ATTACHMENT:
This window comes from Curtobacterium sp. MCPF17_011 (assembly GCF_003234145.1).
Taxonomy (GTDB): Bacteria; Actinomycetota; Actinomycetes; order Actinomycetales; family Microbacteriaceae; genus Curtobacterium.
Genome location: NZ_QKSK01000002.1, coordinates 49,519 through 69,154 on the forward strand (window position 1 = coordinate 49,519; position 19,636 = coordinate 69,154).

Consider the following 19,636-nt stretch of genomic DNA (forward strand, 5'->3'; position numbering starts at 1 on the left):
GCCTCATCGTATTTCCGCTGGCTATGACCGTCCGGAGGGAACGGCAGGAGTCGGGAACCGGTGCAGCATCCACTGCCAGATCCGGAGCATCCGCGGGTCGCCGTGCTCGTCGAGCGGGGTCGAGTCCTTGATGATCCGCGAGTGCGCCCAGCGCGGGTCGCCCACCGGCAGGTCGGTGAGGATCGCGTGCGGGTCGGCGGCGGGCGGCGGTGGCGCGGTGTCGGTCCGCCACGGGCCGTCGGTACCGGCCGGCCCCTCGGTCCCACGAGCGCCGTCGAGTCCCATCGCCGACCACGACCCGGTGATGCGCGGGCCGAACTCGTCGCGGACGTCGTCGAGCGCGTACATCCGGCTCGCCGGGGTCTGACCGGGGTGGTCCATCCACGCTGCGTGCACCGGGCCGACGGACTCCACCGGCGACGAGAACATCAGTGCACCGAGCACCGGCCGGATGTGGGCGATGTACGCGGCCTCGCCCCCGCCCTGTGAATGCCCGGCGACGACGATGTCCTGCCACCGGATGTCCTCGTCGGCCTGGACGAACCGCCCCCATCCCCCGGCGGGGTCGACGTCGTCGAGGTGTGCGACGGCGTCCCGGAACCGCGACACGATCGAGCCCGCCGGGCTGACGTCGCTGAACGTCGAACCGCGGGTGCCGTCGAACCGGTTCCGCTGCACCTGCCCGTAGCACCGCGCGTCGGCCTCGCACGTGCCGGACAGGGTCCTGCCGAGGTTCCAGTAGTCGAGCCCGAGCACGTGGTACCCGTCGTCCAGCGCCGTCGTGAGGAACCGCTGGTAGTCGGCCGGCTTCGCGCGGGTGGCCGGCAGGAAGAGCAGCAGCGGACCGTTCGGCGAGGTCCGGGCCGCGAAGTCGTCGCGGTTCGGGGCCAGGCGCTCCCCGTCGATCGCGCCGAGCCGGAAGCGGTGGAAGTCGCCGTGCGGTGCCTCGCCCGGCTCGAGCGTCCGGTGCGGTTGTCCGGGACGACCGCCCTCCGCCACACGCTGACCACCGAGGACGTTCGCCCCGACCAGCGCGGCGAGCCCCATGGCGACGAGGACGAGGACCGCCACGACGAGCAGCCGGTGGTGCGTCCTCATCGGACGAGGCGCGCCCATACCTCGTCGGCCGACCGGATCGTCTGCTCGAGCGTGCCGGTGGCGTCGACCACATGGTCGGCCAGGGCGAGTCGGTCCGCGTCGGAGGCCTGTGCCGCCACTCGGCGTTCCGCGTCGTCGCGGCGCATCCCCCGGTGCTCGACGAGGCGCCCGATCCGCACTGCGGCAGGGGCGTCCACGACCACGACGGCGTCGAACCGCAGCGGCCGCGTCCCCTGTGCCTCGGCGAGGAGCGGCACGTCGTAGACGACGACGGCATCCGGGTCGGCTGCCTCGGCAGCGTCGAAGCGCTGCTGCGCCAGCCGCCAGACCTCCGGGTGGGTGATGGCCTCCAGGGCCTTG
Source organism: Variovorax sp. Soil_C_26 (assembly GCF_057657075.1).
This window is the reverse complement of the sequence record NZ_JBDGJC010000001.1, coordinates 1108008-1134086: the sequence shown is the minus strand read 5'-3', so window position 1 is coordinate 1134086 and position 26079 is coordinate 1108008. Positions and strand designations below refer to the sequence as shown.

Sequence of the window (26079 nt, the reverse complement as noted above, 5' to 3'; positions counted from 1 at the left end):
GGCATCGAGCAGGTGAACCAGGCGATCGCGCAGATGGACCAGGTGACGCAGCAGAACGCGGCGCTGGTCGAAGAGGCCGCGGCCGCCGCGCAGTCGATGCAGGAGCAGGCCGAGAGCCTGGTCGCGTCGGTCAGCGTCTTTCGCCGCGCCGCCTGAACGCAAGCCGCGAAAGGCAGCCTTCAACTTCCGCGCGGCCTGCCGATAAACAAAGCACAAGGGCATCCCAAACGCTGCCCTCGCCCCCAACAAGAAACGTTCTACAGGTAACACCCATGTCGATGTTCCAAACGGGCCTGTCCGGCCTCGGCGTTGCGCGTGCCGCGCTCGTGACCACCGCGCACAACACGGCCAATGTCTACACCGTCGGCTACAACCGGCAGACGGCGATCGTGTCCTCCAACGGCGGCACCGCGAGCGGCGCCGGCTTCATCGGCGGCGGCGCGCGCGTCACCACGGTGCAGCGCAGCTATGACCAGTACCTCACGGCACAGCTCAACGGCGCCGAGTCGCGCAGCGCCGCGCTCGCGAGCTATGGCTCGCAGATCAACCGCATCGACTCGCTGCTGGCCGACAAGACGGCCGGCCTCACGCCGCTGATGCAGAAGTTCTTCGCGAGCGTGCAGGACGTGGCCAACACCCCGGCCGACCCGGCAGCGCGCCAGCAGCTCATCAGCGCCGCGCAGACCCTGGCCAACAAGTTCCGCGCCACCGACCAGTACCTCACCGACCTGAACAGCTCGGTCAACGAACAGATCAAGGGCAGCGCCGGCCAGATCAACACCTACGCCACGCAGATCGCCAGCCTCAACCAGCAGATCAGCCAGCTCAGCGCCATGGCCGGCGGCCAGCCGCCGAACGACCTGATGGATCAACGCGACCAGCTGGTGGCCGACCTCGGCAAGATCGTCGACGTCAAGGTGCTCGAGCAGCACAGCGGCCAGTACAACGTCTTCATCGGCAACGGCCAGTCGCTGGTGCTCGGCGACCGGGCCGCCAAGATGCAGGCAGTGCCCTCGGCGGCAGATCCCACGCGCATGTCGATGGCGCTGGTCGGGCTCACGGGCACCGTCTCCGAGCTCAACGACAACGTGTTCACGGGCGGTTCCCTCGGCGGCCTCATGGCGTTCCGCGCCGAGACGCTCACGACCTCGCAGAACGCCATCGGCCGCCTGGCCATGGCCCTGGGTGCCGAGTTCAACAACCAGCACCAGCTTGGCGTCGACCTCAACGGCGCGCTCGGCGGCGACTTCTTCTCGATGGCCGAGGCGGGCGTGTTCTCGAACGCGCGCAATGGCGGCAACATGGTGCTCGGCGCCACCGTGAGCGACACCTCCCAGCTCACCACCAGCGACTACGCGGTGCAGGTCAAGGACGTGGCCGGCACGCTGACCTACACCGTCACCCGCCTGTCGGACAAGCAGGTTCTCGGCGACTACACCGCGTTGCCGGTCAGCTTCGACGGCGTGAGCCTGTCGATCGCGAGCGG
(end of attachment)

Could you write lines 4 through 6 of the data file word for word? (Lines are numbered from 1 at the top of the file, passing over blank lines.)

Consider the following 19,636-nt stretch of genomic DNA (forward strand, 5'->3'; position numbering starts at 1 on the left):
GCCTCATCGTATTTCCGCTGGCTATGACCGTCCGGAGGGAACGGCAGGAGTCGGGAACCGGTGCAGCATCCACTGCCAGATCCGGAGCATCCGCGGGTCGCCGTGCTCGTCGAGCGGGGTCGAGTCCTTGATGATCCGCGAGTGCGCCCAGCGCGGGTCGCCCACCGGCAGGTCGGTGAGGATCGCGTGCGGGTCGGCGGCGGGCGGCGGTGGCGCGGTGTCGGTCCGCCACGGGCCGTCGGTACCGGCCGGCCCCTCGGTCCCACGAGCGCCGTCGAGTCCCATCGCCGACCACGACCCGGTGATGCGCGGGCCGAACTCGTCGCGGACGTCGTCGAGCGCGTACATCCGGCTCGCCGGGGTCTGACCGGGGTGGTCCATCCACGCTGCGTGCACCGGGCCGACGGACTCCACCGGCGACGAGAACATCAGTGCACCGAGCACCGGCCGGATGTGGGCGATGTACGCGGCCTCGCCCCCGCCCTGTGAATGCCCGGCGACGACGATGTCCTGCCACCGGATGTCCTCGTCGGCCTGGACGAACCGCCCCCATCCCCCGGCGGGGTCGACGTCGTCGAGGTGTGCGACGGCGTCCCGGAACCGCGACACGATCGAGCCCGCCGGGCTGACGTCGCTGAACGTCGAACCGCGGGTGCCGTCGAACCGGTTCCGCTGCACCTGCCCGTAGCACCGCGCGTCGGCCTCGCACGTGCCGGACAGGGTCCTGCCGAGGTTCCAGTAGTCGAGCCCGAGCACGTGGTACCCGTCGTCCAGCGCCGTCGTGAGGAACCGCTGGTAGTCGGCCGGCTTCGCGCGGGTGGCCGGCAGGAAGAGCAGCAGCGGACCGTTCGGCGAGGTCCGGGCCGCGAAGTCGTCGCGGTTCGGGGCCAGGCGCTCCCCGTCGATCGCGCCGAGCCGGAAGCGGTGGAAGTCGCCGTGCGGTGCCTCGCCCGGCTCGAGCGTCCGGTGCGGTTGTCCGGGACGACCGCCCTCCGCCACACGCTGACCACCGAGGACGTTCGCCCCGACCAGCGCGGCGAGCCCCATGGCGACGAGGACGAGGACCGCCACGACGAGCAGCCGGTGGTGCGTCCTCATCGGACGAGGCGCGCCCATACCTCGTCGGCCGACCGGATCGTCTGCTCGAGCGTGCCGGTGGCGTCGACCACATGGTCGGCCAGGGCGAGTCGGTCCGCGTCGGAGGCCTGTGCCGCCACTCGGCGTTCCGCGTCGTCGCGGCGCATCCCCCGGTGCTCGACGAGGCGCCCGATCCGCACTGCGGCAGGGGCGTCCACGACCACGACGGCGTCGAACCGCAGCGGCCGCGTCCCCTGTGCCTCGGCGAGGAGCGGCACGTCGTAGACGACGACGGCATCCGGGTCGGCTGCCTCGGCAGCGTCGAAGCGCTGCTGCGCCAGCCGCCAGACCTCCGGGTGGGTGATGGCCTCCAGGGCCTTG
Source organism: Variovorax sp. Soil_C_26 (assembly GCF_057657075.1).